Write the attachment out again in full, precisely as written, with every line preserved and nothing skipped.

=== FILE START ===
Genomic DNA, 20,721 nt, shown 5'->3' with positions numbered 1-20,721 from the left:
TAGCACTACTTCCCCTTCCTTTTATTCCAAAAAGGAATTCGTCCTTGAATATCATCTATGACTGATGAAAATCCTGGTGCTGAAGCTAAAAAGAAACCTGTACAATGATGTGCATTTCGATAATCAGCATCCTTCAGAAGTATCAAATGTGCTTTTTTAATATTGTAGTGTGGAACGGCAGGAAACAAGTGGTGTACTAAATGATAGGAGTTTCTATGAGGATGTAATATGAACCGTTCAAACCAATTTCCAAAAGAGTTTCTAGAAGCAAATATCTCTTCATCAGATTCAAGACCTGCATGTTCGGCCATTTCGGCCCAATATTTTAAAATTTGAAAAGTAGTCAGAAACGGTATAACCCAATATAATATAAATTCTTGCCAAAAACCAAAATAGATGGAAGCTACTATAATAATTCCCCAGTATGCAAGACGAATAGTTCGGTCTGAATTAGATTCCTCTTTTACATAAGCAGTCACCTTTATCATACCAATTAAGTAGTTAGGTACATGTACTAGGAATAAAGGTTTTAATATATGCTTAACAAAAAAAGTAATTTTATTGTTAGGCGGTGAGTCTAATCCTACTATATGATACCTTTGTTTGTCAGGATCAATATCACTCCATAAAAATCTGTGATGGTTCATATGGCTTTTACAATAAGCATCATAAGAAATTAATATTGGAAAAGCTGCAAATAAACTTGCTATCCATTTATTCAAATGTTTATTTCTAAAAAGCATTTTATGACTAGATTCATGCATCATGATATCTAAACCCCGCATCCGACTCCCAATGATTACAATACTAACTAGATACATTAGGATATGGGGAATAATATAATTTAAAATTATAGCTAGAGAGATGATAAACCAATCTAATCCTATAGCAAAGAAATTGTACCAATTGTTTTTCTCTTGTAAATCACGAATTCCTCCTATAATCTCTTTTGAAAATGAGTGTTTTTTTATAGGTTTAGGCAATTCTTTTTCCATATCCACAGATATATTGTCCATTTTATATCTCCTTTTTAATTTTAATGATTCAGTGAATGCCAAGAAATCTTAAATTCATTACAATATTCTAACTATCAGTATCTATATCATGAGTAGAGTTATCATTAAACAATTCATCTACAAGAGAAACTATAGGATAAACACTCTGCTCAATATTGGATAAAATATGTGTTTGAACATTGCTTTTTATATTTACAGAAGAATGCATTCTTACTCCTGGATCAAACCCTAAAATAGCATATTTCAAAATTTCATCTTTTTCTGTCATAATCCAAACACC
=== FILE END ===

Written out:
Genomic DNA, 20,721 nt, shown 5'->3' with positions numbered 1-20,721 from the left:
TAGCACTACTTCCCCTTCCTTTTATTCCAAAAAGGAATTCGTCCTTGAATATCATCTATGACTGATGAAAATCCTGGTGCTGAAGCTAAAAAGAAACCTGTACAATGATGTGCATTTCGATAATCAGCATCCTTCAGAAGTATCAAATGTGCTTTTTTAATATTGTAGTGTGGAACGGCAGGAAACAAGTGGTGTACTAAATGATAGGAGTTTCTATGAGGATGTAATATGAACCGTTCAAACCAATTTCCAAAAGAGTTTCTAGAAGCAAATATCTCTTCATCAGATTCAAGACCTGCATGTTCGGCCATTTCGGCCCAATATTTTAAAATTTGAAAAGTAGTCAGAAACGGTATAACCCAATATAATATAAATTCTTGCCAAAAACCAAAATAGATGGAAGCTACTATAATAATTCCCCAGTATGCAAGACGAATAGTTCGGTCTGAATTAGATTCCTCTTTTACATAAGCAGTCACCTTTATCATACCAATTAAGTAGTTAGGTACATGTACTAGGAATAAAGGTTTTAATATATGCTTAACAAAAAAAGTAATTTTATTGTTAGGCGGTGAGTCTAATCCTACTATATGATACCTTTGTTTGTCAGGATCAATATCACTCCATAAAAATCTGTGATGGTTCATATGGCTTTTACAATAAGCATCATAAGAAATTAATATTGGAAAAGCTGCAAATAAACTTGCTATCCATTTATTCAAATGTTTATTTCTAAAAAGCATTTTATGACTAGATTCATGCATCATGATATCTAAACCCCGCATCCGACTCCCAATGATTACAATACTAACTAGATACATTAGGATATGGGGAATAATATAATTTAAAATTATAGCTAGAGAGATGATAAACCAATCTAATCCTATAGCAAAGAAATTGTACCAATTGTTTTTCTCTTGTAAATCACGAATTCCTCCTATAATCTCTTTTGAAAATGAGTGTTTTTTTATAGGTTTAGGCAATTCTTTTTCCATATCCACAGATATATTGTCCATTTTATATCTCCTTTTTAATTTTAATGATTCAGTGAATGCCAAGAAATCTTAAATTCATTACAATATTCTAACTATCAGTATCTATATCATGAGTAGAGTTATCATTAAACAATTCATCTACAAGAGAAACTATAGGATAAACACTCTGCTCAATATTGGATAAAATATGTGTTTGAACATTGCTTTTTATATTTACAGAAGAATGCATTCTTACTCCTGGATCAAACCCTAAAATAGCATATTTCAAAATTTCATCTTTTTCTGTCATAATCCAAACACC